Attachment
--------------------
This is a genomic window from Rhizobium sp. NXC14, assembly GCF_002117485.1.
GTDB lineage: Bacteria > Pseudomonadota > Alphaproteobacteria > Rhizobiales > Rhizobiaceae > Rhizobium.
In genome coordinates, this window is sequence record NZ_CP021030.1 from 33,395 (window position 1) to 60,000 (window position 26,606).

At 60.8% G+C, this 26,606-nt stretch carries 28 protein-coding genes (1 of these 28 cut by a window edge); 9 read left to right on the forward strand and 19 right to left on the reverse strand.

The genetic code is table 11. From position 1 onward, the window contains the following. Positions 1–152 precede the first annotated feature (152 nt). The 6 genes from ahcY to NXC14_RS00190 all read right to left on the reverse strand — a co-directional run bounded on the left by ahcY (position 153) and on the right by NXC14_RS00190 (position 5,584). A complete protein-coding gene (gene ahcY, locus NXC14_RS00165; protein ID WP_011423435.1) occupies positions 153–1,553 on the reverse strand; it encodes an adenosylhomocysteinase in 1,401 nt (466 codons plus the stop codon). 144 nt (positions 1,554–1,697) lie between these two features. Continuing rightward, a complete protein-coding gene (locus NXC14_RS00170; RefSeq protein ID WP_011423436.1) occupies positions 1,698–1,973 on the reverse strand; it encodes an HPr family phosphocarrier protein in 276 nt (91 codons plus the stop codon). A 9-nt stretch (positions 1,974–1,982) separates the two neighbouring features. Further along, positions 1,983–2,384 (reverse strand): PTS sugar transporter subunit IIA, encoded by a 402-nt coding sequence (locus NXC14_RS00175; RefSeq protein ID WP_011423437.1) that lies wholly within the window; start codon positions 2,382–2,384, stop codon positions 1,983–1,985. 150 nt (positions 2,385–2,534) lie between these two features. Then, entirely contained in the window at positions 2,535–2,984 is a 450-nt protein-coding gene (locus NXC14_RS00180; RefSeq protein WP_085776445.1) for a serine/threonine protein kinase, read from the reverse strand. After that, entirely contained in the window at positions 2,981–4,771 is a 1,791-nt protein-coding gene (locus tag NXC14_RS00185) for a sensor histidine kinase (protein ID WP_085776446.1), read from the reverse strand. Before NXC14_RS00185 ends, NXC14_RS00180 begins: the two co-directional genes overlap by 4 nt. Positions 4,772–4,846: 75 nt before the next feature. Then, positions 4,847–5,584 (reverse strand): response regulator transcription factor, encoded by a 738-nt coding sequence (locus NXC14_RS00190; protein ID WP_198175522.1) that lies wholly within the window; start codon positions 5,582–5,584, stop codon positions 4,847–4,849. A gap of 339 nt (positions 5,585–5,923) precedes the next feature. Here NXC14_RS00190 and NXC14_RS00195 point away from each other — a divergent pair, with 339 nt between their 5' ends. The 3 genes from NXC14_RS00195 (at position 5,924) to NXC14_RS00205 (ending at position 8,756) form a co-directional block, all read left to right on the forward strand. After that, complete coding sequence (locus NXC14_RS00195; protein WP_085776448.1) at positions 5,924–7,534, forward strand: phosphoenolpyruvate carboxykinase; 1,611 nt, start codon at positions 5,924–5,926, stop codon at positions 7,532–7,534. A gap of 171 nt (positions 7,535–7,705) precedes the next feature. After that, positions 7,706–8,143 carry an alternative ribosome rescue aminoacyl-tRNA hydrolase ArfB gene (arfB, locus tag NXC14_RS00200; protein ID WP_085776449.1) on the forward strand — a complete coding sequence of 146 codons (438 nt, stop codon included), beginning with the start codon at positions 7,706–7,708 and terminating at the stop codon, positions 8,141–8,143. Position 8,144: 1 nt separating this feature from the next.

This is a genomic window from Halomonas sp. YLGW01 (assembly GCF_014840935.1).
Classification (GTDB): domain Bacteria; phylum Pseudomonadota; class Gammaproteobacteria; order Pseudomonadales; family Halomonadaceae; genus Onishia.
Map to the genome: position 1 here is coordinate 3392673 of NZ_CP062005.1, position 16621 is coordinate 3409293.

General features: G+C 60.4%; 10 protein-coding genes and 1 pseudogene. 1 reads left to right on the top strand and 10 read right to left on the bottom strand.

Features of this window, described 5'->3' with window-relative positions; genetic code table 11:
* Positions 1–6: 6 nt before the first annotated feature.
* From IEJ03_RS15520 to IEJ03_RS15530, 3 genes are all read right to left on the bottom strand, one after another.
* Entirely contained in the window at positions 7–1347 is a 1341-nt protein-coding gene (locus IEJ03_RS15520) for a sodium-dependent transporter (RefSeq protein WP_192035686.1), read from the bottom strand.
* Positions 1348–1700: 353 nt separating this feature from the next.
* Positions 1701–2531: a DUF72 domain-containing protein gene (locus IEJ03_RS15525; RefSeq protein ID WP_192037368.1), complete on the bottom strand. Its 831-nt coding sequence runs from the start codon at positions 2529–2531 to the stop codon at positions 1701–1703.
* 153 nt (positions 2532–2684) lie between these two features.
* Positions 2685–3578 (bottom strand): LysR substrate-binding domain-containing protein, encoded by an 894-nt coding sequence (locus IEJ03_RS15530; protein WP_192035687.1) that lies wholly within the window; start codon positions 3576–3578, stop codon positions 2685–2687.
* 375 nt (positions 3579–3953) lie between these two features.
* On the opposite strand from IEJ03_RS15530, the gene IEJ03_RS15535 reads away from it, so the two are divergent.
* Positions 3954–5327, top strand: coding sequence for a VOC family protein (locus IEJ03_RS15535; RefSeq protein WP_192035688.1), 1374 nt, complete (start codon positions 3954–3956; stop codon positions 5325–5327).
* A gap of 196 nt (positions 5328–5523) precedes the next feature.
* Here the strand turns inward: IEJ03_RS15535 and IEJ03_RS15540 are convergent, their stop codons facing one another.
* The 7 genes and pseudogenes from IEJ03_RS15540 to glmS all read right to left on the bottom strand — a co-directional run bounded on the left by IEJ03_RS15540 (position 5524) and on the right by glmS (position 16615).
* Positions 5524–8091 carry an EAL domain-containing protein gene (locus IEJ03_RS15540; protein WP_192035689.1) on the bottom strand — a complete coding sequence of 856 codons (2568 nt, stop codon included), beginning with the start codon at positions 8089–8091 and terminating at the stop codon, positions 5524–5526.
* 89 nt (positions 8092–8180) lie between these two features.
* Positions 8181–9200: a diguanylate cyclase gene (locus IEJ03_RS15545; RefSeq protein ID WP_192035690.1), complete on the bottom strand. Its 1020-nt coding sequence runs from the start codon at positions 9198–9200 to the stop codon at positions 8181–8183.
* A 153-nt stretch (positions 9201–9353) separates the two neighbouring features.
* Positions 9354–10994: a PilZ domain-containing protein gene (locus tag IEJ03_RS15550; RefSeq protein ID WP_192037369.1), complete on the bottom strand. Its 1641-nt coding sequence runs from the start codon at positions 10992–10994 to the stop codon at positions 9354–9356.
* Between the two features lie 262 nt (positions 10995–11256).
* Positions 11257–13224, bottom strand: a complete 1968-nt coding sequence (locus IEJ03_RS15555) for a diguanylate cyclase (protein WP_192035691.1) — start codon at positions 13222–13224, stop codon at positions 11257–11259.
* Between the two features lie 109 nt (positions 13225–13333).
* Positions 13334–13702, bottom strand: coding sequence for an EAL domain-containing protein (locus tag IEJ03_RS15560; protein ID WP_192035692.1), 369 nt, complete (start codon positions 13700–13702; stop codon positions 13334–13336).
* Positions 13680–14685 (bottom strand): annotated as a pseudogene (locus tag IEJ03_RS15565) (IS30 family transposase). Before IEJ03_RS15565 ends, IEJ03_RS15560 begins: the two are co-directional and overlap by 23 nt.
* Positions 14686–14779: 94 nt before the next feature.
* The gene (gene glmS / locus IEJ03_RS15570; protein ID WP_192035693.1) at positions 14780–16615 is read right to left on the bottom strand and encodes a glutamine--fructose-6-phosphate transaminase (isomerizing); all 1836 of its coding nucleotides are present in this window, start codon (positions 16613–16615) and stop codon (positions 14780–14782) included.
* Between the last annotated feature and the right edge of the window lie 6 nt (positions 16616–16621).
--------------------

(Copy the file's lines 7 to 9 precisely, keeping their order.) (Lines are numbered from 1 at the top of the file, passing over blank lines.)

Classification (GTDB): domain Bacteria; phylum Pseudomonadota; class Gammaproteobacteria; order Pseudomonadales; family Halomonadaceae; genus Onishia.
Map to the genome: position 1 here is coordinate 3392673 of NZ_CP062005.1, position 16621 is coordinate 3409293.

General features: G+C 60.4%; 10 protein-coding genes and 1 pseudogene. 1 reads left to right on the top strand and 10 read right to left on the bottom strand.